Prime Time is Now Offering More Series-Based Trainings Virtually

A growing consensus of researchers has found that ongoing professional development is more effective than traditional one-time trainings.* In order to give out-of-school time (OST) practitioners time to learn, practice and reflect on new youth development strategies, Prime Time is revising its a training calendar to reflect  a greater amount of series-based trainings beginning September 2020.  Through a series of three online training sessions, a community of practice with peers, and coaching/support sessions, OST staff will participate in meaningful professional learning that translates to changes in practice at their programs.  

In order to support OST practitioners in choosing the training series that will be the most beneficial for increasing knowledge and skills, Prime Time will require that each practitioner begin with The Progressive Afterschool Practitioner training. We will offer this training live (online) and as  a self-paced online module each week.   This training helps practitioners to navigate the Core Competencies for Afterschool Practitioners needed to  create a personalized training plan.  CLICK HERE to register for The Progressive Afterschool Practitioner.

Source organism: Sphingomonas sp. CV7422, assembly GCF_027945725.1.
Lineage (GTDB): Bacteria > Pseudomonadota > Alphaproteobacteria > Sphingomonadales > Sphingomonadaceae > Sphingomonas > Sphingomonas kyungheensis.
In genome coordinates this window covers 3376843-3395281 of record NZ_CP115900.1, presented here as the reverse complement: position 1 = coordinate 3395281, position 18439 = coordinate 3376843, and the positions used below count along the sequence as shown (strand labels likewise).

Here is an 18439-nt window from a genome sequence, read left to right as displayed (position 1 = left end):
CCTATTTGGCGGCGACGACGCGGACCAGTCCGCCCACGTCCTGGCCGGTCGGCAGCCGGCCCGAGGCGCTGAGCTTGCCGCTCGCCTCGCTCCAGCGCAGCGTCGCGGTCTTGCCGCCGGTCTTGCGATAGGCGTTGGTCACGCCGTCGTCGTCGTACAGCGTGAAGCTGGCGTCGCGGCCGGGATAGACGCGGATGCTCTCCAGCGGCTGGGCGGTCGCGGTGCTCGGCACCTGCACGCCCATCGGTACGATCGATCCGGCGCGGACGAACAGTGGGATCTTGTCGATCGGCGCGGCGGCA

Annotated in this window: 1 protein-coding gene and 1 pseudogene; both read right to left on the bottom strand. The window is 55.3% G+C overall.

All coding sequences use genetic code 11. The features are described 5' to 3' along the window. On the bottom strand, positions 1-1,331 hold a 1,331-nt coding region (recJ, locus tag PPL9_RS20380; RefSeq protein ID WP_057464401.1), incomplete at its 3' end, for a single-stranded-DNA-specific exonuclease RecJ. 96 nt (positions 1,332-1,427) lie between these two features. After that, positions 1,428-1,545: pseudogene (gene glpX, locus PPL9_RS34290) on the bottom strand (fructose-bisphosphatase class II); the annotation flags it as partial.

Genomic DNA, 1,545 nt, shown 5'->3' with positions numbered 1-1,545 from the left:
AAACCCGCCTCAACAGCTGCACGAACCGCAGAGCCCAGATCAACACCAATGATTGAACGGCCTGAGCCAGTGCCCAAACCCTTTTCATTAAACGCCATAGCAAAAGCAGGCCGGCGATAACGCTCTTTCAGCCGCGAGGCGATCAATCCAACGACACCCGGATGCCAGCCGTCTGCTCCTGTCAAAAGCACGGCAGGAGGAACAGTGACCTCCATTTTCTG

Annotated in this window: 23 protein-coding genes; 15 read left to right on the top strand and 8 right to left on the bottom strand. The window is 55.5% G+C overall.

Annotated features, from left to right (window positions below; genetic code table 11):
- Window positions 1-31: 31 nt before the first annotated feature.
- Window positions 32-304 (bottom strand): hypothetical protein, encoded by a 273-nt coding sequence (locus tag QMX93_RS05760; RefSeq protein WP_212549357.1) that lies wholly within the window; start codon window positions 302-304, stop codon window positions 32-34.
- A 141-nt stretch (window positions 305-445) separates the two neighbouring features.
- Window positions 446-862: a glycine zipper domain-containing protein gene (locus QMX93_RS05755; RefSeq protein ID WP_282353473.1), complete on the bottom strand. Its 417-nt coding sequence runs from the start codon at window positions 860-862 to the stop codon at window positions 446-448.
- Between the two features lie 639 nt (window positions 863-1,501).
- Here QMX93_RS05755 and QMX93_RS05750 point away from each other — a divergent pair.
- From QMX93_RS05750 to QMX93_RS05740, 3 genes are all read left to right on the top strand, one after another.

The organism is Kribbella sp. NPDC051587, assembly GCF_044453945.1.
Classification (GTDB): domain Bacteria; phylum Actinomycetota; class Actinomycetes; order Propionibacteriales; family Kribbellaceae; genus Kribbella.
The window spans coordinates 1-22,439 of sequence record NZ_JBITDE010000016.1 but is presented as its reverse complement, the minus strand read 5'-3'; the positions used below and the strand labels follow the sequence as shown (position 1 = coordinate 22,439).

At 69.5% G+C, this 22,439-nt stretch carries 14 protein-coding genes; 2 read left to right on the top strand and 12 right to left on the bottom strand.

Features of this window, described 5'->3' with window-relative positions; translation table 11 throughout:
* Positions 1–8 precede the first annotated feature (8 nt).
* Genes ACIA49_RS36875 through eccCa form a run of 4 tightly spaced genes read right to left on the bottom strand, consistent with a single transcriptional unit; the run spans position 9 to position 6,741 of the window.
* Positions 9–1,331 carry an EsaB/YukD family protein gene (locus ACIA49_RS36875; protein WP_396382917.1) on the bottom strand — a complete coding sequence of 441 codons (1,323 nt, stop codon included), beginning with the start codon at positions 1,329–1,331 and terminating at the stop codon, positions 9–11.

Once practitioners have taken The Progressive Afterschool Practitioner training and completed their Individual Career Plan, they may register for a training series on our website. Additional support will be provided to help with refinement of plans and to support each practitioner with choosing the best series to start their professional development journey.  

*Though research has not yet identified a clear threshold for the duration of effective PD models, it does indicate that meaningful professional learning that translates to changes in practice cannot be accomplished in short, one-off workshops. Randel, B., Apthorp, H., Beesley, A. D., Clark, T. F., & Wang, X. (2016). Impacts of professional development in classroom assessment on teacher and student outcomes. The Journal of Educational Research, 109(5), 491–502. 

Posted in